Lastly, in this beautiful story of the loaves and fishes, there was the crowd. The crowd was waiting for a prophet. The mob was eager to support Jesus when He gave them what they wanted. He had healed them and fed them. The crowd would mold Jesus to their own dreams of a conquering political Messiah. They wanted a political leader, a political king. They wanted Jesus to drive out the Romans who occupied the Jews homeland.

Are we so much different than the crowd at Bethsaida? Don’t we, too, appeal to Jesus for strength to go on with our schemes and ideas? Or do we ask for His strength to make us humble and obedient so that we might better accept -- not our plans and wishes -- but His plans and wishes? Do we say, “Lord give me the strength to do what You want me to do?” Or, in reality, is it more like, “Lord give me the strength to do what I want to do?”

Are we so much different than this crowd at Bethsaida? We’re glad to take from Jesus. We take comfort in sorrow; strength in difficulty; peace in turmoil; help in the face of depression. But when Jesus comes to us with a stern demand for sacrifice – like asking us to forgive our enemies … then we want nothing to do with Jesus. Like the crowd at Bethsaida, do we love Jesus for what we can get out of Him?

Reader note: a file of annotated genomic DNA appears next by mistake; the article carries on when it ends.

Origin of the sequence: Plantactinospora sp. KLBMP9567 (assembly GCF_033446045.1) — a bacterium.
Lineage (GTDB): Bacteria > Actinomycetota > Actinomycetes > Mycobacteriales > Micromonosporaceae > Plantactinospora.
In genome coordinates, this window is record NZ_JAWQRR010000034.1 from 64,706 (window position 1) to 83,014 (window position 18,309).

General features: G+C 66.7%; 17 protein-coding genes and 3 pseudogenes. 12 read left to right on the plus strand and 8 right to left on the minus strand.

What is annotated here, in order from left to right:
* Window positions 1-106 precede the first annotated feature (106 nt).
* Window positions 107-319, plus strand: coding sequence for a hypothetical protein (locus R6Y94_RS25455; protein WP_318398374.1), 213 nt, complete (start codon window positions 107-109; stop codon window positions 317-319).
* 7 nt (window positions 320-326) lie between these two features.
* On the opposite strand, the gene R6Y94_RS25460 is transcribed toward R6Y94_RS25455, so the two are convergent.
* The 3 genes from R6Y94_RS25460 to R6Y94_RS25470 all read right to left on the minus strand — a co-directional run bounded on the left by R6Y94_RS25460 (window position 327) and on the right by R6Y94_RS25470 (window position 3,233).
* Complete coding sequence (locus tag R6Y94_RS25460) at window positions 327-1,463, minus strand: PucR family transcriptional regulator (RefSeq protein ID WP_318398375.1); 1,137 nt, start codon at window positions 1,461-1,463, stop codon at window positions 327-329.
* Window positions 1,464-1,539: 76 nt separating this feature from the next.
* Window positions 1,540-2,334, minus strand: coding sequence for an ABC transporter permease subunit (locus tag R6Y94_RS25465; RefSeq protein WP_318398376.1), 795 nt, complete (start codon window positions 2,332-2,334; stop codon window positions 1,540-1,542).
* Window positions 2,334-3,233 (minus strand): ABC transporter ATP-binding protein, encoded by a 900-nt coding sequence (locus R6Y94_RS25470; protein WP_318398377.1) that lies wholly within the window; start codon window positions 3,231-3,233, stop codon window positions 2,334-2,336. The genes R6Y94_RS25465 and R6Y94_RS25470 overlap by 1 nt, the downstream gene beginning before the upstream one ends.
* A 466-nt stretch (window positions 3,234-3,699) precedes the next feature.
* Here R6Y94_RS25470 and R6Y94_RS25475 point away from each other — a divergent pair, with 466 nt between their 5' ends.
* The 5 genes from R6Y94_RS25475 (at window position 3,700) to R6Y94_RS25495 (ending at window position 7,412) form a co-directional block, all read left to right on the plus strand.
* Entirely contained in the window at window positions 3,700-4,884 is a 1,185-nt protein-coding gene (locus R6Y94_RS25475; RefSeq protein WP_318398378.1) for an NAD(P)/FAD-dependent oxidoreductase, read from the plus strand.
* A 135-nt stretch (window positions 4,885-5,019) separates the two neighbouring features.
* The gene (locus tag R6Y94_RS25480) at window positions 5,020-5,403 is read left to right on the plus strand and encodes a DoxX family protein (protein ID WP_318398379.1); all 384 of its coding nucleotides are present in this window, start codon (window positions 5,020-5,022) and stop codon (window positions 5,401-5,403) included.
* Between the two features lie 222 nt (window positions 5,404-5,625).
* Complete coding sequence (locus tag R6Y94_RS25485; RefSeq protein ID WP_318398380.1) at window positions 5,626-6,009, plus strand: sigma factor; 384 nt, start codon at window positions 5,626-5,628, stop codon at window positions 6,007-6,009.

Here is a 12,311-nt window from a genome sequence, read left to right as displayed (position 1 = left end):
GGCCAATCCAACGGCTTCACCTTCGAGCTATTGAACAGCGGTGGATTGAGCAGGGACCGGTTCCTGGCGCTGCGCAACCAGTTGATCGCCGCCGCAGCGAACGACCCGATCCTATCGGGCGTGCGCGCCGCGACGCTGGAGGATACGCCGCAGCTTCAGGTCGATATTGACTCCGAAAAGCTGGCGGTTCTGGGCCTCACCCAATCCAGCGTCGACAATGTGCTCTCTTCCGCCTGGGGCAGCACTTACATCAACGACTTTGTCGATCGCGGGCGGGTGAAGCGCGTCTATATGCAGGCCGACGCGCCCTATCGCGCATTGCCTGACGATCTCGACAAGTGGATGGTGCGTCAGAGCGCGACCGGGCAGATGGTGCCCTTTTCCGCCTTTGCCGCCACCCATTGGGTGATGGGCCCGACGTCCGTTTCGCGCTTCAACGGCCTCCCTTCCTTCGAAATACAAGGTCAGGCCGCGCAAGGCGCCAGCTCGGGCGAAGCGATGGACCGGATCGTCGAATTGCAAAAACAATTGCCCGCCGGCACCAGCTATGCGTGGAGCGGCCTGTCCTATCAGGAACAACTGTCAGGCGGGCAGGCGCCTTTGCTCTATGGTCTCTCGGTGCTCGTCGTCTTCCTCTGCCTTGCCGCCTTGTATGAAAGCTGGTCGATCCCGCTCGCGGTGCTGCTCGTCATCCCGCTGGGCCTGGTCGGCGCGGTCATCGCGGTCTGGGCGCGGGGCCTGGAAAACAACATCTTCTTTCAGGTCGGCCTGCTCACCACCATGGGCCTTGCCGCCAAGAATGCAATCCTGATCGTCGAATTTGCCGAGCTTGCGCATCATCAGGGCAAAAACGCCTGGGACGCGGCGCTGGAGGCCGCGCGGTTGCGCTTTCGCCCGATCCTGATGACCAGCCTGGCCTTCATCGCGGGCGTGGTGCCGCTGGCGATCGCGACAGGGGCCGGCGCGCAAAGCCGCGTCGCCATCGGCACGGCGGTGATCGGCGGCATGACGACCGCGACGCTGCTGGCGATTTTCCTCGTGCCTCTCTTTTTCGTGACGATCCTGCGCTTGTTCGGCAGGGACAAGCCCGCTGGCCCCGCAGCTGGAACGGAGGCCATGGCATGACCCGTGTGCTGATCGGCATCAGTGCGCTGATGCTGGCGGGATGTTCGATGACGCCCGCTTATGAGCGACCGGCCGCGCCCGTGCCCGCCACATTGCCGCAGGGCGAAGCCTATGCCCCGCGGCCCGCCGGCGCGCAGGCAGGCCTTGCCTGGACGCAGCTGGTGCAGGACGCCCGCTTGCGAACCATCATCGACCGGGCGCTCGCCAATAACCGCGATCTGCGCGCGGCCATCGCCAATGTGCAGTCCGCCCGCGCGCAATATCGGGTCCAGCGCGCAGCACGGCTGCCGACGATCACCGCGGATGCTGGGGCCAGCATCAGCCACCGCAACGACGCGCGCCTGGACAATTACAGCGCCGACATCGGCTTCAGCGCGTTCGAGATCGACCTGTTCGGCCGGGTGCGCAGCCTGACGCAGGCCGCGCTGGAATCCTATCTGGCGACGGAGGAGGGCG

Isn’t it true, my brothers and sisters, that we sometimes would like Christ’s gifts without his cross? We would like to use Him instead of allowing Him to use us? Isn’t this lesson the main point of the story about the loaves and fishes?

Jesus performed miracles among the Jews. He cured paralytics; He cleansed lepers; He raised the dead to life. But other prophets had done that too. Jesus changed a few loaves into many and fed a countless multitude. But Elisha did that. What new thing, then, did Jesus Christ do? What was new was that God died as man that man might live! The Son of God was crucified that He might lift us up to heaven.

This being His great gift to us … shouldn’t we pray to the Lord … not that He always help us to do what we want to do, but pray instead that the Lord use us as instruments to do what He wants us to do?

God bless you.